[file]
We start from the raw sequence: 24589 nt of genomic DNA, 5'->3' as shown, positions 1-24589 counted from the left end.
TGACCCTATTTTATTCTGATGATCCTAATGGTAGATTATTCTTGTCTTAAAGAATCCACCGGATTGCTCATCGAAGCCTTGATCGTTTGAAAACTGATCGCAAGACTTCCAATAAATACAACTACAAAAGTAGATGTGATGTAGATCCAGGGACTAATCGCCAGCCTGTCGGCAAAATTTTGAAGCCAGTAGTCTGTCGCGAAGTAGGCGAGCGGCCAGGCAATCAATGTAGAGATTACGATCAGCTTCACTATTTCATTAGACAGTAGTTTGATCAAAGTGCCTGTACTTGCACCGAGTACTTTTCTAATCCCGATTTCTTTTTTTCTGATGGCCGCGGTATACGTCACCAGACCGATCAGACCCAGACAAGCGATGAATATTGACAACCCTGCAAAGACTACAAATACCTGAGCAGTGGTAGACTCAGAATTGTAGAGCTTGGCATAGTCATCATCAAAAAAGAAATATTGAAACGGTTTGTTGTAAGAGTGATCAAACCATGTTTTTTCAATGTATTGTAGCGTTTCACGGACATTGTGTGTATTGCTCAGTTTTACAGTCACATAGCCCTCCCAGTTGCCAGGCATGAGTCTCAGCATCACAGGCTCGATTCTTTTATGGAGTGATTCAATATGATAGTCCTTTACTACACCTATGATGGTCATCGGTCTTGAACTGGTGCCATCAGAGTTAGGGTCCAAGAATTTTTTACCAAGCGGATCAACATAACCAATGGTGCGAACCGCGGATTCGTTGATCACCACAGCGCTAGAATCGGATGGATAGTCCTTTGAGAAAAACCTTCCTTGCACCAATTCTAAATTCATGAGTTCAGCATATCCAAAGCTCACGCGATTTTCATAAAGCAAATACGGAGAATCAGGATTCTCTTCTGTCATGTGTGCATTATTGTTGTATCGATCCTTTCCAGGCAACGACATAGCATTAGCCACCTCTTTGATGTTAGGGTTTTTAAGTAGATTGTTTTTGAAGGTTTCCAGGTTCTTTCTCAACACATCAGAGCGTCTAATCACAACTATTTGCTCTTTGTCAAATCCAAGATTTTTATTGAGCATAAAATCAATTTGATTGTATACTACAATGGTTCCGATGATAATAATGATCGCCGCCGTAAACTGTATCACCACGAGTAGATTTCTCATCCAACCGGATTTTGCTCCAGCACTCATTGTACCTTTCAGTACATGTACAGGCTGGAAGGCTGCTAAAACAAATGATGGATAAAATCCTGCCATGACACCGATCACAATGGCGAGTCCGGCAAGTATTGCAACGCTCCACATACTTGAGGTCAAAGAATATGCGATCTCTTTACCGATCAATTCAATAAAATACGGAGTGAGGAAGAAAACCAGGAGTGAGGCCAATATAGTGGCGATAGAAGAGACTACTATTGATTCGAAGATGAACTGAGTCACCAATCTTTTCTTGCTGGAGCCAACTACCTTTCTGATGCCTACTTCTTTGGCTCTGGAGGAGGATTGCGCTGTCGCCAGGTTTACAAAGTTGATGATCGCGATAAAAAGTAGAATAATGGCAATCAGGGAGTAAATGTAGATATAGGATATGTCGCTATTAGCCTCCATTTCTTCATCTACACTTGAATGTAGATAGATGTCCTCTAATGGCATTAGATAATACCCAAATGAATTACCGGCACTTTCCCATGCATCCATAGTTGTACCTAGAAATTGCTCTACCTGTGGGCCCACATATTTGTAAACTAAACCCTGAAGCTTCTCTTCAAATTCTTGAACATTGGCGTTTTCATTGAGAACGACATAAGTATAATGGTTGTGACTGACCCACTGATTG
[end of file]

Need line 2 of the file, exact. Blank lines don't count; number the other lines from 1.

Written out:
TGACCCTATTTTATTCTGATGATCCTAATGGTAGATTATTCTTGTCTTAAAGAATCCACCGGATTGCTCATCGAAGCCTTGATCGTTTGAAAACTGATCGCAAGACTTCCAATAAATACAACTACAAAAGTAGATGTGATGTAGATCCAGGGACTAATCGCCAGCCTGTCGGCAAAATTTTGAAGCCAGTAGTCTGTCGCGAAGTAGGCGAGCGGCCAGGCAATCAATGTAGAGATTACGATCAGCTTCACTATTTCATTAGACAGTAGTTTGATCAAAGTGCCTGTACTTGCACCGAGTACTTTTCTAATCCCGATTTCTTTTTTTCTGATGGCCGCGGTATACGTCACCAGACCGATCAGACCCAGACAAGCGATGAATATTGACAACCCTGCAAAGACTACAAATACCTGAGCAGTGGTAGACTCAGAATTGTAGAGCTTGGCATAGTCATCATCAAAAAAGAAATATTGAAACGGTTTGTTGTAAGAGTGATCAAACCATGTTTTTTCAATGTATTGTAGCGTTTCACGGACATTGTGTGTATTGCTCAGTTTTACAGTCACATAGCCCTCCCAGTTGCCAGGCATGAGTCTCAGCATCACAGGCTCGATTCTTTTATGGAGTGATTCAATATGATAGTCCTTTACTACACCTATGATGGTCATCGGTCTTGAACTGGTGCCATCAGAGTTAGGGTCCAAGAATTTTTTACCAAGCGGATCAACATAACCAATGGTGCGAACCGCGGATTCGTTGATCACCACAGCGCTAGAATCGGATGGATAGTCCTTTGAGAAAAACCTTCCTTGCACCAATTCTAAATTCATGAGTTCAGCATATCCAAAGCTCACGCGATTTTCATAAAGCAAATACGGAGAATCAGGATTCTCTTCTGTCATGTGTGCATTATTGTTGTATCGATCCTTTCCAGGCAACGACATAGCATTAGCCACCTCTTTGATGTTAGGGTTTTTAAGTAGATTGTTTTTGAAGGTTTCCAGGTTCTTTCTCAACACATCAGAGCGTCTAATCACAACTATTTGCTCTTTGTCAAATCCAAGATTTTTATTGAGCATAAAATCAATTTGATTGTATACTACAATGGTTCCGATGATAATAATGATCGCCGCCGTAAACTGTATCACCACGAGTAGATTTCTCATCCAACCGGATTTTGCTCCAGCACTCATTGTACCTTTCAGTACATGTACAGGCTGGAAGGCTGCTAAAACAAATGATGGATAAAATCCTGCCATGACACCGATCACAATGGCGAGTCCGGCAAGTATTGCAACGCTCCACATACTTGAGGTCAAAGAATATGCGATCTCTTTACCGATCAATTCAATAAAATACGGAGTGAGGAAGAAAACCAGGAGTGAGGCCAATATAGTGGCGATAGAAGAGACTACTATTGATTCGAAGATGAACTGAGTCACCAATCTTTTCTTGCTGGAGCCAACTACCTTTCTGATGCCTACTTCTTTGGCTCTGGAGGAGGATTGCGCTGTCGCCAGGTTTACAAAGTTGATGATCGCGATAAAAAGTAGAATAATGGCAATCAGGGAGTAAATGTAGATATAGGATATGTCGCTATTAGCCTCCATTTCTTCATCTACACTTGAATGTAGATAGATGTCCTCTAATGGCATTAGATAATACCCAAATGAATTACCGGCACTTTCCCATGCATCCATAGTTGTACCTAGAAATTGCTCTACCTGTGGGCCCACATATTTGTAAACTAAACCCTGAAGCTTCTCTTCAAATTCTTGAACATTGGCGTTTTCATTGAGAACGACATAAGTATAATGGTTGTGACTGACCCACTGATTG